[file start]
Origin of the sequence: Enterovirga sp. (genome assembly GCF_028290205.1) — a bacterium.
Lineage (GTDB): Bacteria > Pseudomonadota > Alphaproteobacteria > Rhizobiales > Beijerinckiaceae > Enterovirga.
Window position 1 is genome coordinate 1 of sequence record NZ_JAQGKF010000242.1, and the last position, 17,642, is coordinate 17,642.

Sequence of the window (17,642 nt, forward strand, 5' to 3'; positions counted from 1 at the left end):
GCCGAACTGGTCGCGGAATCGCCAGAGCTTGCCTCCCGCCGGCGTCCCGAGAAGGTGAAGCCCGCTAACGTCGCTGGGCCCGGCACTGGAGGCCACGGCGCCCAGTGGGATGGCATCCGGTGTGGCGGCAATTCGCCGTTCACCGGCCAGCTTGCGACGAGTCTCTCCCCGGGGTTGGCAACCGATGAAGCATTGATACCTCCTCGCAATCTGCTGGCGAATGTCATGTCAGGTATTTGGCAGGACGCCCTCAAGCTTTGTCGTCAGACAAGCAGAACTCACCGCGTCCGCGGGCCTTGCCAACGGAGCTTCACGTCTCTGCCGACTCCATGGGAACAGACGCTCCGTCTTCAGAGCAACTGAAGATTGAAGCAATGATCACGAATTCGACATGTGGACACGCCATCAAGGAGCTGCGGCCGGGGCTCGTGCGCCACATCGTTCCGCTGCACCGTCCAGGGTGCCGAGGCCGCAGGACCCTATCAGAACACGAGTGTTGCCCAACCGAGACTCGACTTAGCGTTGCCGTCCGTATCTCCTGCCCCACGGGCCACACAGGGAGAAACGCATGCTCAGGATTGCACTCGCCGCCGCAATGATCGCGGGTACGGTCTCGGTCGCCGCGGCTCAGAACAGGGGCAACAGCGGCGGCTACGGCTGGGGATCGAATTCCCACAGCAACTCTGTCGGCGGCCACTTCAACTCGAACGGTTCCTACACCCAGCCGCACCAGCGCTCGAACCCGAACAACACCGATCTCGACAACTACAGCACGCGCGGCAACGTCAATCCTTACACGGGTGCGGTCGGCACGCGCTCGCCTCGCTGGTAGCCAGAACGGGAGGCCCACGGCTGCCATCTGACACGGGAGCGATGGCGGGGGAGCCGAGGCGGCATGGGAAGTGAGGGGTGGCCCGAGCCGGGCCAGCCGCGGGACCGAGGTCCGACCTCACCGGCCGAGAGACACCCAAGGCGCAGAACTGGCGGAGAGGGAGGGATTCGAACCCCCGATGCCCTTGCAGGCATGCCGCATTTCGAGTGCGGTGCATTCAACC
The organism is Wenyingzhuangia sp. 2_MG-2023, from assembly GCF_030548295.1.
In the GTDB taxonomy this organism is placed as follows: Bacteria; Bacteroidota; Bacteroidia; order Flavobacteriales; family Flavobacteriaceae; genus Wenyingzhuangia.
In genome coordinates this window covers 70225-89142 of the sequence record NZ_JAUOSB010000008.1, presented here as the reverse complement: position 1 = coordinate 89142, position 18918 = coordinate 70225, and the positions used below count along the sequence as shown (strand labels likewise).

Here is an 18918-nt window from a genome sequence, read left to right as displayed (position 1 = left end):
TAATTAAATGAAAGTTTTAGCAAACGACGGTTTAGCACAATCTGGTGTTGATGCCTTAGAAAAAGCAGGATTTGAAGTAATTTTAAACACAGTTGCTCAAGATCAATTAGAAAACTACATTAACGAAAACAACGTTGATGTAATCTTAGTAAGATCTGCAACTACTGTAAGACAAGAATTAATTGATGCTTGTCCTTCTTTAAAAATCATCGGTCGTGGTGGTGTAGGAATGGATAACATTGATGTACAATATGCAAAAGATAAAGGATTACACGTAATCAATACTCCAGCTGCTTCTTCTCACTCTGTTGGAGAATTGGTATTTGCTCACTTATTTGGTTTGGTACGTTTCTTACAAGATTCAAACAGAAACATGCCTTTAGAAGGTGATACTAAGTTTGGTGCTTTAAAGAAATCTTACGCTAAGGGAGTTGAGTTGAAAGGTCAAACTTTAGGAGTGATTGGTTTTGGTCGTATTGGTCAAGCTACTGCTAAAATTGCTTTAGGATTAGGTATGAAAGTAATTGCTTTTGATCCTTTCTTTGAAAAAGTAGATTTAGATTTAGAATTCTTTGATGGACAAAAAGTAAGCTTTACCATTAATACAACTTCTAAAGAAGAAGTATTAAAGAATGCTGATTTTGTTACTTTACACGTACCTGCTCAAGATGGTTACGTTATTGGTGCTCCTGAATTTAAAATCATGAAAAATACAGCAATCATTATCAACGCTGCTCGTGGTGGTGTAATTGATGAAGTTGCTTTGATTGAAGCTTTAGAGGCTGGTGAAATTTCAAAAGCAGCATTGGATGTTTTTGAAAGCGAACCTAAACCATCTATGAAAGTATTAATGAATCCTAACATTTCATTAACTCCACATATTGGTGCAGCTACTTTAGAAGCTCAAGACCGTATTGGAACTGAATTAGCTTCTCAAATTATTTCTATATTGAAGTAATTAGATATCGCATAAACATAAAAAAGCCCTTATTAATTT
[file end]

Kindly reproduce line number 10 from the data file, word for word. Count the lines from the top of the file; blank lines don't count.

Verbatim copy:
TAATTAAATGAAAGTTTTAGCAAACGACGGTTTAGCACAATCTGGTGTTGATGCCTTAGAAAAAGCAGGATTTGAAGTAATTTTAAACACAGTTGCTCAAGATCAATTAGAAAACTACATTAACGAAAACAACGTTGATGTAATCTTAGTAAGATCTGCAACTACTGTAAGACAAGAATTAATTGATGCTTGTCCTTCTTTAAAAATCATCGGTCGTGGTGGTGTAGGAATGGATAACATTGATGTACAATATGCAAAAGATAAAGGATTACACGTAATCAATACTCCAGCTGCTTCTTCTCACTCTGTTGGAGAATTGGTATTTGCTCACTTATTTGGTTTGGTACGTTTCTTACAAGATTCAAACAGAAACATGCCTTTAGAAGGTGATACTAAGTTTGGTGCTTTAAAGAAATCTTACGCTAAGGGAGTTGAGTTGAAAGGTCAAACTTTAGGAGTGATTGGTTTTGGTCGTATTGGTCAAGCTACTGCTAAAATTGCTTTAGGATTAGGTATGAAAGTAATTGCTTTTGATCCTTTCTTTGAAAAAGTAGATTTAGATTTAGAATTCTTTGATGGACAAAAAGTAAGCTTTACCATTAATACAACTTCTAAAGAAGAAGTATTAAAGAATGCTGATTTTGTTACTTTACACGTACCTGCTCAAGATGGTTACGTTATTGGTGCTCCTGAATTTAAAATCATGAAAAATACAGCAATCATTATCAACGCTGCTCGTGGTGGTGTAATTGATGAAGTTGCTTTGATTGAAGCTTTAGAGGCTGGTGAAATTTCAAAAGCAGCATTGGATGTTTTTGAAAGCGAACCTAAACCATCTATGAAAGTATTAATGAATCCTAACATTTCATTAACTCCACATATTGGTGCAGCTACTTTAGAAGCTCAAGACCGTATTGGAACTGAATTAGCTTCTCAAATTATTTCTATATTGAAGTAATTAGATATCGCATAAACATAAAAAAGCCCTTATTAATTT